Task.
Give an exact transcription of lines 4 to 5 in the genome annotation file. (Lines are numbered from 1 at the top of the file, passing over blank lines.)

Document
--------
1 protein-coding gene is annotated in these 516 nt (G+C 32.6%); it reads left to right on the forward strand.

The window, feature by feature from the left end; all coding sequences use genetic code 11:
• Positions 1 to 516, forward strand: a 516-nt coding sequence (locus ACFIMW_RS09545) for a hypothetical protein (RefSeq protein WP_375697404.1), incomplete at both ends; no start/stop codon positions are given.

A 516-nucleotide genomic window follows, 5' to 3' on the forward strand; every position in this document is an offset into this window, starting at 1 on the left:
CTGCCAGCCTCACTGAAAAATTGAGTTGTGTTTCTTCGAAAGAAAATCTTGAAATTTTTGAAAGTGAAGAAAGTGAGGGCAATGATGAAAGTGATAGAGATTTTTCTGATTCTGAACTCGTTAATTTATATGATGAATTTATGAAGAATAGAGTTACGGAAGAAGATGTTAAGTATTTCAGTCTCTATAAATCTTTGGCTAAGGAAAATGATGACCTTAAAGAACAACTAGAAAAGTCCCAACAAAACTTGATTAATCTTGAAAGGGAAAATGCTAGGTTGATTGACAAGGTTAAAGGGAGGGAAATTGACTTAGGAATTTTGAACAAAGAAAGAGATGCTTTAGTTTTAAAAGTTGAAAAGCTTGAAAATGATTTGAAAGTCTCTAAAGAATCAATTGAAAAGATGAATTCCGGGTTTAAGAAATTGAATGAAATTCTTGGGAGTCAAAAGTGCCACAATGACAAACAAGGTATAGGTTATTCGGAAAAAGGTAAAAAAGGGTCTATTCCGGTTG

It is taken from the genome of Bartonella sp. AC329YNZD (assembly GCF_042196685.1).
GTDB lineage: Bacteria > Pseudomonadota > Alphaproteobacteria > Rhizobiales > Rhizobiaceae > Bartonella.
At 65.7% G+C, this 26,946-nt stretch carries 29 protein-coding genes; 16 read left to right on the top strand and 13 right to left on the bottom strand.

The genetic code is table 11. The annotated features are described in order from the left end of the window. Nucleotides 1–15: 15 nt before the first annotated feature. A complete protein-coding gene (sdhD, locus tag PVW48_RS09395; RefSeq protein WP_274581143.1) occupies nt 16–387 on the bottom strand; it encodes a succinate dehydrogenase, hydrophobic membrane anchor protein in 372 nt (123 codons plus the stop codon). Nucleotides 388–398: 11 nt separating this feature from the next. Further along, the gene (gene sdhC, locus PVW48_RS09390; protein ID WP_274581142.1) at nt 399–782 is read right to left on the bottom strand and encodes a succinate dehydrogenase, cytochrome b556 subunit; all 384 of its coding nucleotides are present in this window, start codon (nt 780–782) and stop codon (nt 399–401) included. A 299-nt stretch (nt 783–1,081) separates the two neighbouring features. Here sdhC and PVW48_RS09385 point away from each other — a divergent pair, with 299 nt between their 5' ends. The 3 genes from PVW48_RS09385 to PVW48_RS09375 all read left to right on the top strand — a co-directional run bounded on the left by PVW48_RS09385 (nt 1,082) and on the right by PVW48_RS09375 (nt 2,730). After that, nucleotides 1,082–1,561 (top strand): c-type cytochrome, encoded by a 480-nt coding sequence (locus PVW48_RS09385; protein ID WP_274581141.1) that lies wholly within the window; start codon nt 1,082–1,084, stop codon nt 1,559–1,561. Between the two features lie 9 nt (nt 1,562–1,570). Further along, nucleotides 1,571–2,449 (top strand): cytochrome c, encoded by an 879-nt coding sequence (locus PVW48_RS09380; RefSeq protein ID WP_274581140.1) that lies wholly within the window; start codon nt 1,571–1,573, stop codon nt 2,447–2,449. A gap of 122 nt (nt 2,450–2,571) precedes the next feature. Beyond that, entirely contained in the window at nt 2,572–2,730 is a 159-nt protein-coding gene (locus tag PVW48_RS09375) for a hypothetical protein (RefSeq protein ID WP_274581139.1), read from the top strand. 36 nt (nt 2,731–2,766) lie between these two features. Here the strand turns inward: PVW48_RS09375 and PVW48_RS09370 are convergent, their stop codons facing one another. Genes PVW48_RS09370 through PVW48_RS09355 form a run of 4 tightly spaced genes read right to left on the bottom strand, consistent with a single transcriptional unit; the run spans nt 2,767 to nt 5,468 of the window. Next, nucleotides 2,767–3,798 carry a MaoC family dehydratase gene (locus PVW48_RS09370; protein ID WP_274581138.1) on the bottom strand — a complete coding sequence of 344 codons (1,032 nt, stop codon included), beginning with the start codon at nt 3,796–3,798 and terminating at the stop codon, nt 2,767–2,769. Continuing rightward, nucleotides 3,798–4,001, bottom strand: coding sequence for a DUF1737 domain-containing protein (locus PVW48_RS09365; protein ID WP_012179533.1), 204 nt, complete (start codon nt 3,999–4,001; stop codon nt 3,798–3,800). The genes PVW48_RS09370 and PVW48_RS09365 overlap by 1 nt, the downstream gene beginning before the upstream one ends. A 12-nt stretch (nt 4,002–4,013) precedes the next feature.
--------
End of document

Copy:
A 516-nucleotide genomic window follows, 5' to 3' on the forward strand; every position in this document is an offset into this window, starting at 1 on the left:
CTGCCAGCCTCACTGAAAAATTGAGTTGTGTTTCTTCGAAAGAAAATCTTGAAATTTTTGAAAGTGAAGAAAGTGAGGGCAATGATGAAAGTGATAGAGATTTTTCTGATTCTGAACTCGTTAATTTATATGATGAATTTATGAAGAATAGAGTTACGGAAGAAGATGTTAAGTATTTCAGTCTCTATAAATCTTTGGCTAAGGAAAATGATGACCTTAAAGAACAACTAGAAAAGTCCCAACAAAACTTGATTAATCTTGAAAGGGAAAATGCTAGGTTGATTGACAAGGTTAAAGGGAGGGAAATTGACTTAGGAATTTTGAACAAAGAAAGAGATGCTTTAGTTTTAAAAGTTGAAAAGCTTGAAAATGATTTGAAAGTCTCTAAAGAATCAATTGAAAAGATGAATTCCGGGTTTAAGAAATTGAATGAAATTCTTGGGAGTCAAAAGTGCCACAATGACAAACAAGGTATAGGTTATTCGGAAAAAGGTAAAAAAGGGTCTATTCCGGTTG